Overall, I'm pleased with the Renegade. It's a nice addition to my collection.


Anonymous said...

Congrats on your renegade, it looks great. I have and still use my renegade. It was a gift at the age of 14, bought new in 1984. This gun shoots extremely well using 90 to 120 grain of ffg goex black powder. In fact, its the envy of several hunter in our camp. Good luck with your renegade.

Anonymous said...

Have you tried a heavier charge since the original post?
I have the3 same rifle, in left, just an older one, no QLA.
It's sad TC stopped making traditionals.

Dave Markowitz said...

Ugh. Haven't even shot the rifle again.

Joe said...

back in the 70's My Dad bought my brother and I 50 cal Hawkins, he got a 54 cal Renegade. I liked the Renegade in .50 better than the Hawkin, and finally got one. I shoot prb's and since the late 70's have never found a better load in either rifle than a .490 rb with pillow ticking, and crisco, with 75 gr FFFG and a CCI #11 cap.

Anonymous said...

Just found a .50 Cal Renegade at a gun store... It came with a scope... Thought the price was good so I grabbed it... Never shot black powder before so this will be an experience for me... Looking forward to it... Going to have a Smith look at it first before I take it to the range...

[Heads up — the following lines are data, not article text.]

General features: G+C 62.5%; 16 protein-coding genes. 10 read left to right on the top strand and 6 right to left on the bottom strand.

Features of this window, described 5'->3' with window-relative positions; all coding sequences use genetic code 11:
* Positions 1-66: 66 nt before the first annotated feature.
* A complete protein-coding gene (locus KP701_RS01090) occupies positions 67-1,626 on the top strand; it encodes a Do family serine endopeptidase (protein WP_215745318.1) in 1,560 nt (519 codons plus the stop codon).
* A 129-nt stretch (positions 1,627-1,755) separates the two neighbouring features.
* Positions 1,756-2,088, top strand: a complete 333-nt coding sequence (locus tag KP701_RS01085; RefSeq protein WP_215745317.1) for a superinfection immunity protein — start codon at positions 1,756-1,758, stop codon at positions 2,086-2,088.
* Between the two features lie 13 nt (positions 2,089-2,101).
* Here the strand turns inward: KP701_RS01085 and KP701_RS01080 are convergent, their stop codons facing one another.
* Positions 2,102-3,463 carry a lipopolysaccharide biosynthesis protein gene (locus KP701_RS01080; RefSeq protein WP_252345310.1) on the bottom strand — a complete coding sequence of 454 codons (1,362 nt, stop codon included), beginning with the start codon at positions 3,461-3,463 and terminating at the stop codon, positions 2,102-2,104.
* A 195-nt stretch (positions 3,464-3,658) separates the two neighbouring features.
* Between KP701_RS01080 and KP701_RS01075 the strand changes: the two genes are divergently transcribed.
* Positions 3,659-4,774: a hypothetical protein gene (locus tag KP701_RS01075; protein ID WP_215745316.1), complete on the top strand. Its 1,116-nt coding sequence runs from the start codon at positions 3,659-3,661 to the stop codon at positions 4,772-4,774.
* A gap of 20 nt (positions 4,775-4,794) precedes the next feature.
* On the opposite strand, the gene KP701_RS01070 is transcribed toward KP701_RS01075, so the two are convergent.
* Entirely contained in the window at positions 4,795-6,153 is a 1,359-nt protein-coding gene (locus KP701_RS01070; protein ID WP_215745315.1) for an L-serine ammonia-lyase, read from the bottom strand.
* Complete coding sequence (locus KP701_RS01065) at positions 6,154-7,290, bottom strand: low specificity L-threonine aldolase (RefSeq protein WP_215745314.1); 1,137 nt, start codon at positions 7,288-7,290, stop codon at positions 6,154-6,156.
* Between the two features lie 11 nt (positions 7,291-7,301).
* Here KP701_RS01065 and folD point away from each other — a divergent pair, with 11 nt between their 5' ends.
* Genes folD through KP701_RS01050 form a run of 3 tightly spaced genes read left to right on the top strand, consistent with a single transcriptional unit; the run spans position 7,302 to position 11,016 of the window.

Anonymous said...

I have a Renegade with the .54 and a swap out smoothbore .56. I also have a Hawken in .50 both are good guns but the Renegade is a better deer gun.
I prefer to shoot Roundball with the .56 as the rifling for the rifles isn't the best for anything. With the smoothbore .56 shooting a thick patched .535 roundball and 90 grains of fffg it hits dead on in the kill zone when I shoot a Bambi. He goes down with in 50 yards of where he is shot every time and often it just plants the deer, dead on the spot.
It took me 1 afternoon of shooting to find the sweet load with the .56 and over a week to find the .54 rifle sweet spot, and to be 50 yards and closer I get better groups with the .56 thus it is my go to hunting 'rifle'. {As the TC .56 Renegade barrel has a rear sight it is classified as a 'Smooth Rifle'.}